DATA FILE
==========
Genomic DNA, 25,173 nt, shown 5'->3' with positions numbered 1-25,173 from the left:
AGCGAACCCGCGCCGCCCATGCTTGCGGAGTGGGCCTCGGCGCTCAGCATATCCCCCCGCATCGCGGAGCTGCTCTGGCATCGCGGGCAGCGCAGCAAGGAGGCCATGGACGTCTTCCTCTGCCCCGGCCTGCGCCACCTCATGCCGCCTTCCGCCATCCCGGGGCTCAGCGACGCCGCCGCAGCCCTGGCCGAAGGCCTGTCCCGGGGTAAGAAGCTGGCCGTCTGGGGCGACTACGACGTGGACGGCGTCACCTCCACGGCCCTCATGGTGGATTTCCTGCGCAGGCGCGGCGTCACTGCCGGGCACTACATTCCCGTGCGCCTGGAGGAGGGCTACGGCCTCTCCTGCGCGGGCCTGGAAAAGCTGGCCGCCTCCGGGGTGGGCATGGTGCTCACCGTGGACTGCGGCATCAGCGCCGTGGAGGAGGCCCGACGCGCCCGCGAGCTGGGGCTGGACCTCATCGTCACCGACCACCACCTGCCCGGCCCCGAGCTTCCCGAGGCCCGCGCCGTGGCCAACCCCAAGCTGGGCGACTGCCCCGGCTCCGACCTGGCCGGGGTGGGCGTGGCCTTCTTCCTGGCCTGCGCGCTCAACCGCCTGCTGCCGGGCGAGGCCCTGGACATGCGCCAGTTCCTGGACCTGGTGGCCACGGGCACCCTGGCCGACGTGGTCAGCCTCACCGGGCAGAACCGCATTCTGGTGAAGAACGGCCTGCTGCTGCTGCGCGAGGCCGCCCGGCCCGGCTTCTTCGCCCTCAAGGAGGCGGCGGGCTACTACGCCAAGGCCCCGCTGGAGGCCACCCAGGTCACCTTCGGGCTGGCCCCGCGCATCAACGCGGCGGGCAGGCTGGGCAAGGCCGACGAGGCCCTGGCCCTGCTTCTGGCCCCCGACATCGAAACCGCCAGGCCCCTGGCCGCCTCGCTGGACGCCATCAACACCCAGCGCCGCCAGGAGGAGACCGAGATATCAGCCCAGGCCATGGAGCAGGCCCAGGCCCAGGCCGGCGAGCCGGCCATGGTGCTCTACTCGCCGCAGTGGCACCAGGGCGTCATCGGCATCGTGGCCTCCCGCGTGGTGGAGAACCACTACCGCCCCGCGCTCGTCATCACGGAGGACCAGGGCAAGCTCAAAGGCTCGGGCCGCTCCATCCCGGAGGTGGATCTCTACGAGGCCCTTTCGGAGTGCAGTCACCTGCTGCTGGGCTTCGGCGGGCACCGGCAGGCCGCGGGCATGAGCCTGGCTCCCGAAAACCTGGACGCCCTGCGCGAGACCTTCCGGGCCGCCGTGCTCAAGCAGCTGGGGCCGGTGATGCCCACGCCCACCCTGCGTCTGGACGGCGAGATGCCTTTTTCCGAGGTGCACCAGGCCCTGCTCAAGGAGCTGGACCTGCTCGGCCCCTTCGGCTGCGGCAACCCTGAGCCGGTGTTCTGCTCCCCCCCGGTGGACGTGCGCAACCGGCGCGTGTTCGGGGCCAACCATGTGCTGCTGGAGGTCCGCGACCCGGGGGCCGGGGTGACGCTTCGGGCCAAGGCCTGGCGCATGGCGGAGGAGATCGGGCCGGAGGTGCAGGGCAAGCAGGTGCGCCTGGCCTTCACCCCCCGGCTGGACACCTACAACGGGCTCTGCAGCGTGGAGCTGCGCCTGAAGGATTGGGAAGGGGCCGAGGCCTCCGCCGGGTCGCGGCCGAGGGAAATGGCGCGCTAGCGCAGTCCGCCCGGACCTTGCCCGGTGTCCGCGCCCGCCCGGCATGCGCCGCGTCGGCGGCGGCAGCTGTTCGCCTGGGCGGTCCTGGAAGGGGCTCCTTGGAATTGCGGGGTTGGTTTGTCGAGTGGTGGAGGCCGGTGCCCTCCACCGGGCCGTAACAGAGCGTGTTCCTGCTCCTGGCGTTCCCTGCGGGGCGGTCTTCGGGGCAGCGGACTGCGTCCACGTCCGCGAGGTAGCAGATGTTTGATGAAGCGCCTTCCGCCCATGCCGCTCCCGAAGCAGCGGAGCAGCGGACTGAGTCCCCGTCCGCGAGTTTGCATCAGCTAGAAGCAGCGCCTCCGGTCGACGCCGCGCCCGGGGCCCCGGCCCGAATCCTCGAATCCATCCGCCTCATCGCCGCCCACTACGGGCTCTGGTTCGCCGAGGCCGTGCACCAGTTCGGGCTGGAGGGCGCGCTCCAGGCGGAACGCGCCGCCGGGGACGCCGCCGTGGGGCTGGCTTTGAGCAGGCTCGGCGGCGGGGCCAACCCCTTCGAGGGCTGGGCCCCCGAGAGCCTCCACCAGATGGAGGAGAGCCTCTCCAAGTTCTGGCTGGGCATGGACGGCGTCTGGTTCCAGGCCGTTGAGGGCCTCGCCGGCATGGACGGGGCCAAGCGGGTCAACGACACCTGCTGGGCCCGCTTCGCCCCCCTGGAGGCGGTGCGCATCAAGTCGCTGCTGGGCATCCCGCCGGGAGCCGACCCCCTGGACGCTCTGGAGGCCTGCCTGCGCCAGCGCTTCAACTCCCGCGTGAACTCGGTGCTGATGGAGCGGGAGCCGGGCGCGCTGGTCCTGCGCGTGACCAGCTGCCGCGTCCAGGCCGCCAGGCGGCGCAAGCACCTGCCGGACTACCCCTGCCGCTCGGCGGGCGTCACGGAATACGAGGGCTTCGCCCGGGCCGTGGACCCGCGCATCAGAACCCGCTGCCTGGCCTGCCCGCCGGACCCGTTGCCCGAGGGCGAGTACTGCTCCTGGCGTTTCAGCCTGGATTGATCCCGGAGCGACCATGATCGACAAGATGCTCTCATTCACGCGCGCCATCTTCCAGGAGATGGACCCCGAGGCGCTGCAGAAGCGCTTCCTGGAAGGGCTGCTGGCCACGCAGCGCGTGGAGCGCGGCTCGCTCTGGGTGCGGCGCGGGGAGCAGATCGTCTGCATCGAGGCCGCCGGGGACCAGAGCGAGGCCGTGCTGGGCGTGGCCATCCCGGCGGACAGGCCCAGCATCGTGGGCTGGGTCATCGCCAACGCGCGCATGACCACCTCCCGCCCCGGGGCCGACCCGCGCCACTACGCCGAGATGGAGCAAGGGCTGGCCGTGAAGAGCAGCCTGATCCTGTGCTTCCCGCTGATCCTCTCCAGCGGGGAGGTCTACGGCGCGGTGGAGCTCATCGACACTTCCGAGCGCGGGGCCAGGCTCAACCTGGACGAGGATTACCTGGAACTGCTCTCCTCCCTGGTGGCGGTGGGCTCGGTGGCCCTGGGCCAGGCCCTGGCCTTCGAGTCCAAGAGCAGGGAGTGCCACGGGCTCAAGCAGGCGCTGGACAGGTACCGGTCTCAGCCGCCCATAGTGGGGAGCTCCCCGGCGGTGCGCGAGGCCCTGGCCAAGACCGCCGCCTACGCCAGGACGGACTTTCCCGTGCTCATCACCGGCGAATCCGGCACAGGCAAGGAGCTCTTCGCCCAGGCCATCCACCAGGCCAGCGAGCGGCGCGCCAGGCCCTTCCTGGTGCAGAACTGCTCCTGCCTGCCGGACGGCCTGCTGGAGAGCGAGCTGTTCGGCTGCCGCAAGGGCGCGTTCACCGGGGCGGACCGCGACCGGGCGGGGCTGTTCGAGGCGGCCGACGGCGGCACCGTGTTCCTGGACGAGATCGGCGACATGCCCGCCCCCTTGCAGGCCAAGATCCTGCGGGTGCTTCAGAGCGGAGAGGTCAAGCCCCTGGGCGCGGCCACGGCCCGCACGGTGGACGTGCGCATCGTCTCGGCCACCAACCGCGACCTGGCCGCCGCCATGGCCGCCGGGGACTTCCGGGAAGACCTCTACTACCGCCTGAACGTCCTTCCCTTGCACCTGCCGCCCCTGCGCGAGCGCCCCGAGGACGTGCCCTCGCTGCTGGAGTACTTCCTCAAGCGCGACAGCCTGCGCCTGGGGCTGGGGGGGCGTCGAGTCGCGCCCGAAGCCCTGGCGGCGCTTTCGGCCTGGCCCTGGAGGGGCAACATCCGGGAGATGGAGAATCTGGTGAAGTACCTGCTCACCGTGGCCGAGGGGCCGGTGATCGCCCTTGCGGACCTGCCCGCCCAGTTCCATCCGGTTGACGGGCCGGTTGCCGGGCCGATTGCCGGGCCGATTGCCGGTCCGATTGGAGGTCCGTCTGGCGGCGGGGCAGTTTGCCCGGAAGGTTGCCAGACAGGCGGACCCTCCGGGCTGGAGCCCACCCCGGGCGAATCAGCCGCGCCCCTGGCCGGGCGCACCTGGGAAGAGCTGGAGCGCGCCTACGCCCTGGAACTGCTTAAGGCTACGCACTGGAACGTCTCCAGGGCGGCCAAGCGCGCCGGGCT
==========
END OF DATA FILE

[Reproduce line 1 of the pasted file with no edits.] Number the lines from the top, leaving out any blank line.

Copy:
Genomic DNA, 25,173 nt, shown 5'->3' with positions numbered 1-25,173 from the left: